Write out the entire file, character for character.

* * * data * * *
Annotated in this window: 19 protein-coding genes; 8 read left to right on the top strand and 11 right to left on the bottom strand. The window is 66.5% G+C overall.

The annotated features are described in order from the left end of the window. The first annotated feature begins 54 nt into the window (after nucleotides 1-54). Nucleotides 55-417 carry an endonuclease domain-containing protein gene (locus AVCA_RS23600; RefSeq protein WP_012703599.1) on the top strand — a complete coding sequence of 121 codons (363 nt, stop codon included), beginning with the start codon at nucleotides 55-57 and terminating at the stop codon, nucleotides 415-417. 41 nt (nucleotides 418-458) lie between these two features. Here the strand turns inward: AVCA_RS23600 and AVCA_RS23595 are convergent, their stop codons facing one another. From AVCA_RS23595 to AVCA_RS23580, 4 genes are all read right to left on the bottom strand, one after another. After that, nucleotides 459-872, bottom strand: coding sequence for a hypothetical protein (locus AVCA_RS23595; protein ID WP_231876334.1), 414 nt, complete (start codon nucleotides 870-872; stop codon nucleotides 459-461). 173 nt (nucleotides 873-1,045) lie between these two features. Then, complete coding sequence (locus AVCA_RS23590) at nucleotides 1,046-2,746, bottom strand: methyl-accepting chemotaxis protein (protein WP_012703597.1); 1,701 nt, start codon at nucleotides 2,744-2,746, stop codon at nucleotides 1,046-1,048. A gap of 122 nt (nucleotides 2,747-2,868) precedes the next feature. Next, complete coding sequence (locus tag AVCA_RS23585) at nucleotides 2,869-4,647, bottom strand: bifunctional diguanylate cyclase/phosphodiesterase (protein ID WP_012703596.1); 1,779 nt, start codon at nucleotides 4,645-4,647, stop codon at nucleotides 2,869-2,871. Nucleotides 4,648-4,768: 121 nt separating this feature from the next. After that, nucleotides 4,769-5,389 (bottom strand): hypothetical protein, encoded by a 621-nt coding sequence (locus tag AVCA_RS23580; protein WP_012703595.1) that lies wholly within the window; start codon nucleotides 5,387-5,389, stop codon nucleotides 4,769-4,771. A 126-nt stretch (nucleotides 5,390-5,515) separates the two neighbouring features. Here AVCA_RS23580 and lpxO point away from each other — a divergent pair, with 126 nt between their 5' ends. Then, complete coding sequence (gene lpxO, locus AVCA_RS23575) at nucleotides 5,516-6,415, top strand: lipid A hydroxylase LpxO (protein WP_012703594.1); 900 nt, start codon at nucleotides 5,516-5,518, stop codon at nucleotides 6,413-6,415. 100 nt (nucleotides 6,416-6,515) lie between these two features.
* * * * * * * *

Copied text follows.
Annotated in this window: 19 protein-coding genes; 8 read left to right on the top strand and 11 right to left on the bottom strand. The window is 66.5% G+C overall.

The annotated features are described in order from the left end of the window. The first annotated feature begins 54 nt into the window (after nucleotides 1-54). Nucleotides 55-417 carry an endonuclease domain-containing protein gene (locus AVCA_RS23600; RefSeq protein WP_012703599.1) on the top strand — a complete coding sequence of 121 codons (363 nt, stop codon included), beginning with the start codon at nucleotides 55-57 and terminating at the stop codon, nucleotides 415-417. 41 nt (nucleotides 418-458) lie between these two features. Here the strand turns inward: AVCA_RS23600 and AVCA_RS23595 are convergent, their stop codons facing one another. From AVCA_RS23595 to AVCA_RS23580, 4 genes are all read right to left on the bottom strand, one after another. After that, nucleotides 459-872, bottom strand: coding sequence for a hypothetical protein (locus AVCA_RS23595; protein ID WP_231876334.1), 414 nt, complete (start codon nucleotides 870-872; stop codon nucleotides 459-461). 173 nt (nucleotides 873-1,045) lie between these two features. Then, complete coding sequence (locus AVCA_RS23590) at nucleotides 1,046-2,746, bottom strand: methyl-accepting chemotaxis protein (protein WP_012703597.1); 1,701 nt, start codon at nucleotides 2,744-2,746, stop codon at nucleotides 1,046-1,048. A gap of 122 nt (nucleotides 2,747-2,868) precedes the next feature. Next, complete coding sequence (locus tag AVCA_RS23585) at nucleotides 2,869-4,647, bottom strand: bifunctional diguanylate cyclase/phosphodiesterase (protein ID WP_012703596.1); 1,779 nt, start codon at nucleotides 4,645-4,647, stop codon at nucleotides 2,869-2,871. Nucleotides 4,648-4,768: 121 nt separating this feature from the next. After that, nucleotides 4,769-5,389 (bottom strand): hypothetical protein, encoded by a 621-nt coding sequence (locus tag AVCA_RS23580; protein WP_012703595.1) that lies wholly within the window; start codon nucleotides 5,387-5,389, stop codon nucleotides 4,769-4,771. A 126-nt stretch (nucleotides 5,390-5,515) separates the two neighbouring features. Here AVCA_RS23580 and lpxO point away from each other — a divergent pair, with 126 nt between their 5' ends. Then, complete coding sequence (gene lpxO, locus AVCA_RS23575) at nucleotides 5,516-6,415, top strand: lipid A hydroxylase LpxO (protein WP_012703594.1); 900 nt, start codon at nucleotides 5,516-5,518, stop codon at nucleotides 6,413-6,415. 100 nt (nucleotides 6,416-6,515) lie between these two features.